I no doubt will either have to remove as friends, the white guilt ladies so I don’t have to read the bullshit posts, if they haven’t already done that to me, but I am not racist and will not carry that burden. Fact is, I hate everyone equally. (Sorry about the swearing Karl)

hughvane said...

Your third-from-last paragraph is the most telling I’ve seen in print in a long while - congratulations [it would have looked even better tabulated].

Maori have had extraordinary amounts of tax-payer money shovelled their way for decades, but I’ve seldom seen any accountability of/for it. To question where it’s being spent is to invite fanatical accusations of racism. To make it worse, those who do the accusing are seldom of Ngati anything, but - to quote Winston Peters - the ‘sickly white liberals’, thoroughly brainwashed and coached at universities.

Our present society’s OCD is to attach labels usually ending in ‘ism’ or ‘ist’. Much of it can be ignored as vacuous hysteria, but the puppet masters and mistresses pulling the strings above and behind the curtain are the dangerous ones. Let them be identified.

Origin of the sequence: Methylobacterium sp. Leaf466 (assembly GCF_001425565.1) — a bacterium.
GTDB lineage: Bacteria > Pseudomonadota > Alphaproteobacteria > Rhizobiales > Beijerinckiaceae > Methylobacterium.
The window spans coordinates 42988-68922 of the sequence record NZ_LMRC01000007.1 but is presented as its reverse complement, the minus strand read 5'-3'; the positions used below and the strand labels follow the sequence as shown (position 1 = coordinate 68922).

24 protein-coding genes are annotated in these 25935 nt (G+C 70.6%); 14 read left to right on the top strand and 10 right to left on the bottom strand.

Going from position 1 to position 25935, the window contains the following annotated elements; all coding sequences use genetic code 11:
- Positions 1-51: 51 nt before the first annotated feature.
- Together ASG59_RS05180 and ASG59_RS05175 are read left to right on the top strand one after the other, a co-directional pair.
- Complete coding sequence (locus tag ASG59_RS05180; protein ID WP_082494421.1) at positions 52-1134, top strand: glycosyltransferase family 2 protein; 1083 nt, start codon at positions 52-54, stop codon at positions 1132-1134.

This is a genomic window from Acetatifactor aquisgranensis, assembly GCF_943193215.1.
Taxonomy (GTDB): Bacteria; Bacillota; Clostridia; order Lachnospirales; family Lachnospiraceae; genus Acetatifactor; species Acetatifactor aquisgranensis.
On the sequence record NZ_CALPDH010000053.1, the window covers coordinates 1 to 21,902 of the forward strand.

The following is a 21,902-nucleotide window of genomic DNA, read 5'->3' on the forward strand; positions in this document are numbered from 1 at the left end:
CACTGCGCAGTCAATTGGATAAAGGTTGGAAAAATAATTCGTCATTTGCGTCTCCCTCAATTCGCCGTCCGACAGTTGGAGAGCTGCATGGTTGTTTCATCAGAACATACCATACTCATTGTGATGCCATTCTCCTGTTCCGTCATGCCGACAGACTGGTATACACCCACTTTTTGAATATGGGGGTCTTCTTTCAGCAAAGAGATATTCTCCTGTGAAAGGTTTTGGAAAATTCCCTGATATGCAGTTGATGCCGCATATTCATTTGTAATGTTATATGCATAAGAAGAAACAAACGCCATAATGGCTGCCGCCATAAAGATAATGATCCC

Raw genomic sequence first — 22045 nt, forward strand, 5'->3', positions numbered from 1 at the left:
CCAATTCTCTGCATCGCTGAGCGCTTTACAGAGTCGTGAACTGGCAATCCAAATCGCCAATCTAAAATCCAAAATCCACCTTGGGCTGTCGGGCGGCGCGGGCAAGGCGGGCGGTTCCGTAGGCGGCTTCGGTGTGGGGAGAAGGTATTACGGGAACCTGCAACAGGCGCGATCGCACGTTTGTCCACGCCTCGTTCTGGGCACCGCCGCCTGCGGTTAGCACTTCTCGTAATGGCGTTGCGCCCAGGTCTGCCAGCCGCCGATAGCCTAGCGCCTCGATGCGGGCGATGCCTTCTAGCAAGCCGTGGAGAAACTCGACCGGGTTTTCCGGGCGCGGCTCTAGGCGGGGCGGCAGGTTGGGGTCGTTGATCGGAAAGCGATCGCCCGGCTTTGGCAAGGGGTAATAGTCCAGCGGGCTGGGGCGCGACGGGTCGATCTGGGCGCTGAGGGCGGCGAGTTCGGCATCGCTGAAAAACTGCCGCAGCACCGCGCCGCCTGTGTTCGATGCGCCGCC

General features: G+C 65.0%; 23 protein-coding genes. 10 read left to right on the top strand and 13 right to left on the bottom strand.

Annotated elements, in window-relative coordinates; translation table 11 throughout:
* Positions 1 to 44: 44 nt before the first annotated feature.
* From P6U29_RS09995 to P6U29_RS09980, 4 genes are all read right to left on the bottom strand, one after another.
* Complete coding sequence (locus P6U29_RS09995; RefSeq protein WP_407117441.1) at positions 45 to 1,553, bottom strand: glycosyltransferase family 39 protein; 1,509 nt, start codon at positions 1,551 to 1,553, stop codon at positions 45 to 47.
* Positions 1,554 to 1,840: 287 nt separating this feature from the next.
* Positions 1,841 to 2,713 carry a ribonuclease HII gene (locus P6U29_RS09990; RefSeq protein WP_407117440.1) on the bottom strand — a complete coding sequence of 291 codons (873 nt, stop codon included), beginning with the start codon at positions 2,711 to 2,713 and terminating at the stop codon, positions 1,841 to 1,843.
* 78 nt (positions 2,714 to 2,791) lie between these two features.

Doug Longmire said...

Thank you Andy for your clear and lucid description of the original treaty process. It has always been obvious to me and any thinking person that any notion that " Queen Victoria, ruler of the richest, militarily the most powerful, scientifically the most advanced and technologically the cleverest nation the world had ever seen, would share power with a collection of illiterate, stone age tribes, is quite ludicrous, of course."

I have never heard any cohesive argument to the contrary.